The alarming announcement that the 2012 catch by the state of Maine rivals the entire volume landed in Atlantic Canada has P.E.I. fishermen calling for an eastern seaboard roundtable to establish stabilization in a threatened lobster industry.
The Maine landings were up 18 million pounds over the record level of 105 million realized in 2011 and is considered one of the major reasons behind such a dismal price in the entire industry.
“We are in a desperate need to have a supply discussion,’’ said Ian MacPherson, executive director of the P.E.I. Fisherman’s Association in Charlottetown. "This is not just a Canadian issue….it’s a north-south problem and we need to find a way to stabilize our industry. The current model does not promote a sustainable fishery.’’
The 2012 Maine volumes at 123.3 million pound rival the 125 million pounds usually landed in the entire region of Atlantic Canada. The excessive catches flooded markets and pushed prices to their lowest in years.
‘’The lobster industry has to find a way to align fishermen incentives with the volumes the market will take’’ said Seafood.com editor John Sackton in Lexington, Mass. ‘’The cycle of landing more and more low priced, and in some cases low quality lobsters, needs to be broken.’’
The enormous catch and dismal prices of under $3 a pound has prompted many in the industry to call for a roundtable on the future of the fishery.
" I would ask the Minister of Fisheries here to put something like this together and make sure all industry players are at the table,’’ says Colin Lavie, a Conservative MLA from eastern P.E.I. following a prediction by Canadian National Revenue and former Fisheries Minister Gail Shea that boat quotas might be needed.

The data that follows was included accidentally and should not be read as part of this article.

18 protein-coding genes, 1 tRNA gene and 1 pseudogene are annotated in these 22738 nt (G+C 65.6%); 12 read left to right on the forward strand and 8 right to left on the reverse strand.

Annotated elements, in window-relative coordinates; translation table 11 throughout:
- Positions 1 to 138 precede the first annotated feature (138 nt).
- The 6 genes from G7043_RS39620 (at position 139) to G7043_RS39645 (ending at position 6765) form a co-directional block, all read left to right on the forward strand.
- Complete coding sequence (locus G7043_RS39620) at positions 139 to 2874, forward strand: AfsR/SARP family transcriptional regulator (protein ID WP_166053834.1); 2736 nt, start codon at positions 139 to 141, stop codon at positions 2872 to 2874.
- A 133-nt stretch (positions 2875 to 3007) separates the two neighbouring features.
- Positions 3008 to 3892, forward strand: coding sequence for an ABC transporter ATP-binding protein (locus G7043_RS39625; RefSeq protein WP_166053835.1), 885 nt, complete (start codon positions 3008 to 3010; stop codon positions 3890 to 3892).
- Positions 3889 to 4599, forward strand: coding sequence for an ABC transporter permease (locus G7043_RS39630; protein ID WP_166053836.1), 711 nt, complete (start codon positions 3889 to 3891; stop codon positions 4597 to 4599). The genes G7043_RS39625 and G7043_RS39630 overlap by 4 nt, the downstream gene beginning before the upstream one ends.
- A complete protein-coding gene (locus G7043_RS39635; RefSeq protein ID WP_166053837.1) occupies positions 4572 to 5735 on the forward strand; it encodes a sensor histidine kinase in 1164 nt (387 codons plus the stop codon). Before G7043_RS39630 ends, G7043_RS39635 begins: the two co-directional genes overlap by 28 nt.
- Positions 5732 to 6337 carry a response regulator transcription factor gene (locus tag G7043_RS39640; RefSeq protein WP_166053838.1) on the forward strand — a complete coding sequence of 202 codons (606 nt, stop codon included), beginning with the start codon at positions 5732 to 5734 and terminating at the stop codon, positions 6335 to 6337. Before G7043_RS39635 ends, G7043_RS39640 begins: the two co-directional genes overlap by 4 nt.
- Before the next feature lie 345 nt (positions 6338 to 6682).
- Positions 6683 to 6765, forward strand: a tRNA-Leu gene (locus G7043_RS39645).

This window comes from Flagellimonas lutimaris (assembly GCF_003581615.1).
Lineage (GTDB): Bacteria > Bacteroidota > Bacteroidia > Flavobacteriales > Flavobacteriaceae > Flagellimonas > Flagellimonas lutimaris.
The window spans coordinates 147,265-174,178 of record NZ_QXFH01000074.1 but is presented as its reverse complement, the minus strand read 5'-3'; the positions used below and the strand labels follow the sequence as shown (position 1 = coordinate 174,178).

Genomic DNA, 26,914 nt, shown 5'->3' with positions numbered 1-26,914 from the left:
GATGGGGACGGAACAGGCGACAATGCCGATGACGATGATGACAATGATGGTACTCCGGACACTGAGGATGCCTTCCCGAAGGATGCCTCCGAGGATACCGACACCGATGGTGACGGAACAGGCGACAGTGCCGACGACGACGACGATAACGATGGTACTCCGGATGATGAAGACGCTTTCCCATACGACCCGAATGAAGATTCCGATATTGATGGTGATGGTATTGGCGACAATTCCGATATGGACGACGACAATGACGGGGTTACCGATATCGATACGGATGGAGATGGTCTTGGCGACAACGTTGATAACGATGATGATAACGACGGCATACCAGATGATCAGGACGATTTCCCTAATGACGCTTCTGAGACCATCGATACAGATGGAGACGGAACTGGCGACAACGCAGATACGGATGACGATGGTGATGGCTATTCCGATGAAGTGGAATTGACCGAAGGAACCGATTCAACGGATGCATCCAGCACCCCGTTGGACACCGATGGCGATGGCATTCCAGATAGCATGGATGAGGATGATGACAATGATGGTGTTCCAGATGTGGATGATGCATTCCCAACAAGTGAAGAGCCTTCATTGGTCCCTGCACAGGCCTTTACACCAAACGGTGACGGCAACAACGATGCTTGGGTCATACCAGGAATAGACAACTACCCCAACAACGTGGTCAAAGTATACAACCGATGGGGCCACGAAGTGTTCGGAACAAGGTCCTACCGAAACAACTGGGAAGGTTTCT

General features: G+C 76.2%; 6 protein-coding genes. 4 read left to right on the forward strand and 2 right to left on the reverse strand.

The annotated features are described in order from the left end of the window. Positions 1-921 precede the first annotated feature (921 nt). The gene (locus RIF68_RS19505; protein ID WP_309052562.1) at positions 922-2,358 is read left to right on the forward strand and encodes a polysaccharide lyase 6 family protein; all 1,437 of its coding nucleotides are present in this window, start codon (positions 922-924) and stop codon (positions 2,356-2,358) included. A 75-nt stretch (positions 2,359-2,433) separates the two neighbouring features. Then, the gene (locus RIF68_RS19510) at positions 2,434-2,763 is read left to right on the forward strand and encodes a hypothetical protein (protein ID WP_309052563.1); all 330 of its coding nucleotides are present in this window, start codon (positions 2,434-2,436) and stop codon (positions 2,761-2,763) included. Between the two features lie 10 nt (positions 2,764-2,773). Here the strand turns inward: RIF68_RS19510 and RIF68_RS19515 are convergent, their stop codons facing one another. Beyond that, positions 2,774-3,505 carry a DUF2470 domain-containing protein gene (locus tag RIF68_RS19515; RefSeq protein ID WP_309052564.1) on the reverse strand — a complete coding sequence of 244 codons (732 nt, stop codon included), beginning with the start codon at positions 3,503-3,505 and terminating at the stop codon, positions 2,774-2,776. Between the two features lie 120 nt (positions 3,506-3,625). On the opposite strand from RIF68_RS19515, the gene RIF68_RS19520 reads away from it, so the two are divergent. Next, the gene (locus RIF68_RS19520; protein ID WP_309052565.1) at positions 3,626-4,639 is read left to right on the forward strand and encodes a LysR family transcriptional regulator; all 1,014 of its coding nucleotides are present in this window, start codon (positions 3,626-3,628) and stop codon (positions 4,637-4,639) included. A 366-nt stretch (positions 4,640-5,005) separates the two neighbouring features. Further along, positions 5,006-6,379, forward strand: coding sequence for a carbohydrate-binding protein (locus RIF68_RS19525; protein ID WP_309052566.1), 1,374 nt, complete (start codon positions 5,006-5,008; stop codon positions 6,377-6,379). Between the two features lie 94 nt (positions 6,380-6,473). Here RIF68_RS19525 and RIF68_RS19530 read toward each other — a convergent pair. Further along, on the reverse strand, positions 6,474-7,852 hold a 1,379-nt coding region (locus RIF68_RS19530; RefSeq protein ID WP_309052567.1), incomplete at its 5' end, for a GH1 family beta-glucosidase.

After 18 years of owning his own lobster fleet, the Souris based Lavie said the idea of creating lobster quotas could only hold water if a firm price was established for primary producers.
‘’Someone needed to break the ice on this and she did it,’’ said P.E.I.F.A chair Mike McGeogehan to TC media. ‘It’s not a taboo word anymore.’’
P.E.I. landed record catches as well over the past two years while acquiring poor prices along with Nova Scotia fishermen.
‘’I’m getting the same price for my lobster these days as I did when I started 18 years ago,’’ said Souris/Elmira MLA Lavie. “Discussing quotas and many other things in the industry is needed.”
Shea said a boat quota must be industry driven and Lavie agrees suggesting the entire Atlantic seaboard stakeholders need to find a solution.
“The industry needs to have a conversation about their viability,” said Shea in a year end interview with the Journal-Pioneer newspaper.
She noted the federal government supported the establishment of the Lobster Council of Canada as a mechanism to bring the industry together. She said while it won’t happen overnight, the industry needs to take steps.
Some fisherman worry quotas could lead to consolidation and attempts to swap and trade that quota once established. A 10 per cent across the board reduction means different financial implications for a harvester that catches 15,000 pounds at $3.50 and one who lands 80,000 pounds at that price.
“We have an emerging customer like China and a growing market, but with the increased catches of the past few years it means shipping more product at a lower price,’’ he said. “That does little to increase the return to the harvesters.”